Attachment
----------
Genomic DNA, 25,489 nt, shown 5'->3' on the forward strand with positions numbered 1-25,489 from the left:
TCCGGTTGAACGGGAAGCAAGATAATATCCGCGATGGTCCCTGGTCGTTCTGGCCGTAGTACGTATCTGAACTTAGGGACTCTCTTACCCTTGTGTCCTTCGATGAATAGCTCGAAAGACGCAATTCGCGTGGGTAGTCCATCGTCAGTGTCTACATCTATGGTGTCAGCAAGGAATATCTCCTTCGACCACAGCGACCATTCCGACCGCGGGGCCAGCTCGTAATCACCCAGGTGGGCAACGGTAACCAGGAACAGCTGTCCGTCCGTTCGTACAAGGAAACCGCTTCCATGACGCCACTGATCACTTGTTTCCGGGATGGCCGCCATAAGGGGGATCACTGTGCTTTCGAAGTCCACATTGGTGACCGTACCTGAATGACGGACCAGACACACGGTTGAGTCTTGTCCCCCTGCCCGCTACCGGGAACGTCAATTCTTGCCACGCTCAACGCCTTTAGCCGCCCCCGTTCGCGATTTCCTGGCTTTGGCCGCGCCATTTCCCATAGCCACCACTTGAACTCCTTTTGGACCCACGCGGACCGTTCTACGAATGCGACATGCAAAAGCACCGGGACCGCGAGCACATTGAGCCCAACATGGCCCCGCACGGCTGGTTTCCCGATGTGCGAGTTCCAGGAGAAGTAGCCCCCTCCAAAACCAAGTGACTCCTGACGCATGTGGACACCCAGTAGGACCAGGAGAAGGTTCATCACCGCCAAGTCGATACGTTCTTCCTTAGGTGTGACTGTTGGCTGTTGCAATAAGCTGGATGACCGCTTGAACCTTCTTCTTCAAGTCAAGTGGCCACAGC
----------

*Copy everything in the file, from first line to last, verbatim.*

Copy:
Genomic DNA, 25,489 nt, shown 5'->3' on the forward strand with positions numbered 1-25,489 from the left:
TCCGGTTGAACGGGAAGCAAGATAATATCCGCGATGGTCCCTGGTCGTTCTGGCCGTAGTACGTATCTGAACTTAGGGACTCTCTTACCCTTGTGTCCTTCGATGAATAGCTCGAAAGACGCAATTCGCGTGGGTAGTCCATCGTCAGTGTCTACATCTATGGTGTCAGCAAGGAATATCTCCTTCGACCACAGCGACCATTCCGACCGCGGGGCCAGCTCGTAATCACCCAGGTGGGCAACGGTAACCAGGAACAGCTGTCCGTCCGTTCGTACAAGGAAACCGCTTCCATGACGCCACTGATCACTTGTTTCCGGGATGGCCGCCATAAGGGGGATCACTGTGCTTTCGAAGTCCACATTGGTGACCGTACCTGAATGACGGACCAGACACACGGTTGAGTCTTGTCCCCCTGCCCGCTACCGGGAACGTCAATTCTTGCCACGCTCAACGCCTTTAGCCGCCCCCGTTCGCGATTTCCTGGCTTTGGCCGCGCCATTTCCCATAGCCACCACTTGAACTCCTTTTGGACCCACGCGGACCGTTCTACGAATGCGACATGCAAAAGCACCGGGACCGCGAGCACATTGAGCCCAACATGGCCCCGCACGGCTGGTTTCCCGATGTGCGAGTTCCAGGAGAAGTAGCCCCCTCCAAAACCAAGTGACTCCTGACGCATGTGGACACCCAGTAGGACCAGGAGAAGGTTCATCACCGCCAAGTCGATACGTTCTTCCTTAGGTGTGACTGTTGGCTGTTGCAATAAGCTGGATGACCGCTTGAACCTTCTTCTTCAAGTCAAGTGGCCACAGC